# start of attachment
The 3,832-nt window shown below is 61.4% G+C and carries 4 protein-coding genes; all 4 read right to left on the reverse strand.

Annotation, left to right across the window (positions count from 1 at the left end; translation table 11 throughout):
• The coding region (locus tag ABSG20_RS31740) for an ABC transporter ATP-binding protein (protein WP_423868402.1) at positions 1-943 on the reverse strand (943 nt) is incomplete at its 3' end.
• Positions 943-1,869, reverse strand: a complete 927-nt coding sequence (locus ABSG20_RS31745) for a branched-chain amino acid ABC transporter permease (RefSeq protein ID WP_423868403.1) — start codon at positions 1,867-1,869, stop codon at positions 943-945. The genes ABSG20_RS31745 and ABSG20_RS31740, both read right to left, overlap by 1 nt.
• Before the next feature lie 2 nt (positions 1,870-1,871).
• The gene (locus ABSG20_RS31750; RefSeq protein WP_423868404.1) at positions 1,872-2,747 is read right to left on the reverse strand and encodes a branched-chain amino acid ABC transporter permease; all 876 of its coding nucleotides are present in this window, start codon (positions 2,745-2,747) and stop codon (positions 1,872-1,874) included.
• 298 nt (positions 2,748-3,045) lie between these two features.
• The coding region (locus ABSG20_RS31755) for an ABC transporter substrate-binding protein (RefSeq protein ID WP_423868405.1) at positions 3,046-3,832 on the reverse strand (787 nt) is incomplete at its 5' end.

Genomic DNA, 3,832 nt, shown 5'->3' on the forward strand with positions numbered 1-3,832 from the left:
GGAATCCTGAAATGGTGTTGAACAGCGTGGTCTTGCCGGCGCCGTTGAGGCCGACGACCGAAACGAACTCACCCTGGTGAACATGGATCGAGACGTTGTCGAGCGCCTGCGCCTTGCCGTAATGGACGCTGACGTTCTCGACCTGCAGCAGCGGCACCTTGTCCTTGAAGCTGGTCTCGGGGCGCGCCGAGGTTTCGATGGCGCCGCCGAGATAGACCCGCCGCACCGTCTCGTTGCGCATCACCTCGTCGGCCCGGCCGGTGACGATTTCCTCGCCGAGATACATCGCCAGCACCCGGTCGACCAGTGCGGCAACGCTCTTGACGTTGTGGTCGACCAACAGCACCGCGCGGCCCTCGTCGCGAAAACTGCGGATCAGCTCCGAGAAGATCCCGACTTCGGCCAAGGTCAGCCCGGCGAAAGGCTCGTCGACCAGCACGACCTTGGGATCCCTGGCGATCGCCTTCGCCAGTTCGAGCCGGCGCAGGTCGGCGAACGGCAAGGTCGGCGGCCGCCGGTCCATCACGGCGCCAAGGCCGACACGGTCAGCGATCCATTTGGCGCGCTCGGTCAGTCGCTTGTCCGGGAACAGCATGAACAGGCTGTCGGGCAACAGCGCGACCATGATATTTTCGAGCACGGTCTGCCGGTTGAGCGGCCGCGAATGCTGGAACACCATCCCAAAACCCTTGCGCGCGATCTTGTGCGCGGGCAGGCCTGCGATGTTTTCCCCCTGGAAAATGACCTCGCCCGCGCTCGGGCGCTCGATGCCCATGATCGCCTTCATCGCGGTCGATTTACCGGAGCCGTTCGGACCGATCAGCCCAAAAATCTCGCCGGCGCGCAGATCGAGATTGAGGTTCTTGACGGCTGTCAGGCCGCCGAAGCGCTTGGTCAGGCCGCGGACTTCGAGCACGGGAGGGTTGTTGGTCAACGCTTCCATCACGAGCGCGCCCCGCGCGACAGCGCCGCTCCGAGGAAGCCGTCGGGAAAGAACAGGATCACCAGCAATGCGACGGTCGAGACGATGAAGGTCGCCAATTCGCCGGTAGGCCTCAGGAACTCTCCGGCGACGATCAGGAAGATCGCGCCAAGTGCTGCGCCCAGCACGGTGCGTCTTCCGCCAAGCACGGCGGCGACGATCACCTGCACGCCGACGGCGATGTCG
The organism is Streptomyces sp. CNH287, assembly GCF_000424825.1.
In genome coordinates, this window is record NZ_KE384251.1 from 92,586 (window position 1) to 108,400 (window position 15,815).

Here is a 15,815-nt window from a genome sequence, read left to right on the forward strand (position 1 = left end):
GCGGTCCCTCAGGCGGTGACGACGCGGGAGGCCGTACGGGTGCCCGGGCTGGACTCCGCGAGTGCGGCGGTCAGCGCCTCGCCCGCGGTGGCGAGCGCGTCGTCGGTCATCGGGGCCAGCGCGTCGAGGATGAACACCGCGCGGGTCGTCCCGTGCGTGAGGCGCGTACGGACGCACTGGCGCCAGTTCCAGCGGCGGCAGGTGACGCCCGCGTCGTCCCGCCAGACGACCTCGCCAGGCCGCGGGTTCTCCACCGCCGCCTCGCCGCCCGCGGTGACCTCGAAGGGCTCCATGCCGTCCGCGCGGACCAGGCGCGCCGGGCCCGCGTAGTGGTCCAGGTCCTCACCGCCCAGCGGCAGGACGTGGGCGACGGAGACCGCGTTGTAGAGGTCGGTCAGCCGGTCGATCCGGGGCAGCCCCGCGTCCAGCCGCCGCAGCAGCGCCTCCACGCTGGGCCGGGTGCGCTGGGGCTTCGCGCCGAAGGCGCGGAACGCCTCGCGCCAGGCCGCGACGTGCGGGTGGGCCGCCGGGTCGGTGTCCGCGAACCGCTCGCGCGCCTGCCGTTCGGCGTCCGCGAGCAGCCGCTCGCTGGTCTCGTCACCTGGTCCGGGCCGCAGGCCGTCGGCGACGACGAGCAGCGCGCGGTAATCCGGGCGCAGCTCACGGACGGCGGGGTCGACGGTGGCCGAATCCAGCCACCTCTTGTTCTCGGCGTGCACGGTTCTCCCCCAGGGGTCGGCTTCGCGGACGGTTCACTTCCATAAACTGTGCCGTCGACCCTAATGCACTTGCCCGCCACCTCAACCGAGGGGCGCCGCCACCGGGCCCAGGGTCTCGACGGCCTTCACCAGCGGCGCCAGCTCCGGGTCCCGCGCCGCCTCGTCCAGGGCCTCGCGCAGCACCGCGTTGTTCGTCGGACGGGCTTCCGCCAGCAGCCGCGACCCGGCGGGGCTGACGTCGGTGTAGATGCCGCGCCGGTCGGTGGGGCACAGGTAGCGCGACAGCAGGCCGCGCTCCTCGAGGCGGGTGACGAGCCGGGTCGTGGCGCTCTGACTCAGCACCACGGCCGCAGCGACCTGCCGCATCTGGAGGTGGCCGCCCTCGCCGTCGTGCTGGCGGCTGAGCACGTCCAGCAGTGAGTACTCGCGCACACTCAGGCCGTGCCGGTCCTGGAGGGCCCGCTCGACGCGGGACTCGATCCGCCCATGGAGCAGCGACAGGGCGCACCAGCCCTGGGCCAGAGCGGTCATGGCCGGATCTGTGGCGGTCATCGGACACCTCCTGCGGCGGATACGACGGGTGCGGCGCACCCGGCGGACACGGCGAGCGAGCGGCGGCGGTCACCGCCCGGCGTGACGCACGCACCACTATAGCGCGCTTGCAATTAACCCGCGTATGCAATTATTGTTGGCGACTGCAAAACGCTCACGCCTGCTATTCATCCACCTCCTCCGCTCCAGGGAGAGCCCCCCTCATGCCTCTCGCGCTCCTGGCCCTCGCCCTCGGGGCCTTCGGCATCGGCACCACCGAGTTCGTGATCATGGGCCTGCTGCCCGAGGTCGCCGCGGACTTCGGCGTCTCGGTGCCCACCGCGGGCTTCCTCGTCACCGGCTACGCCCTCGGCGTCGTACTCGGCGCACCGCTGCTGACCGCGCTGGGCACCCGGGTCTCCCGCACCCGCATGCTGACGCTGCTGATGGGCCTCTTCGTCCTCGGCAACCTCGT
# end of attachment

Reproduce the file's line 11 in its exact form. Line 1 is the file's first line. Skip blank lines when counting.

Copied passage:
The organism is Streptomyces sp. CNH287, assembly GCF_000424825.1.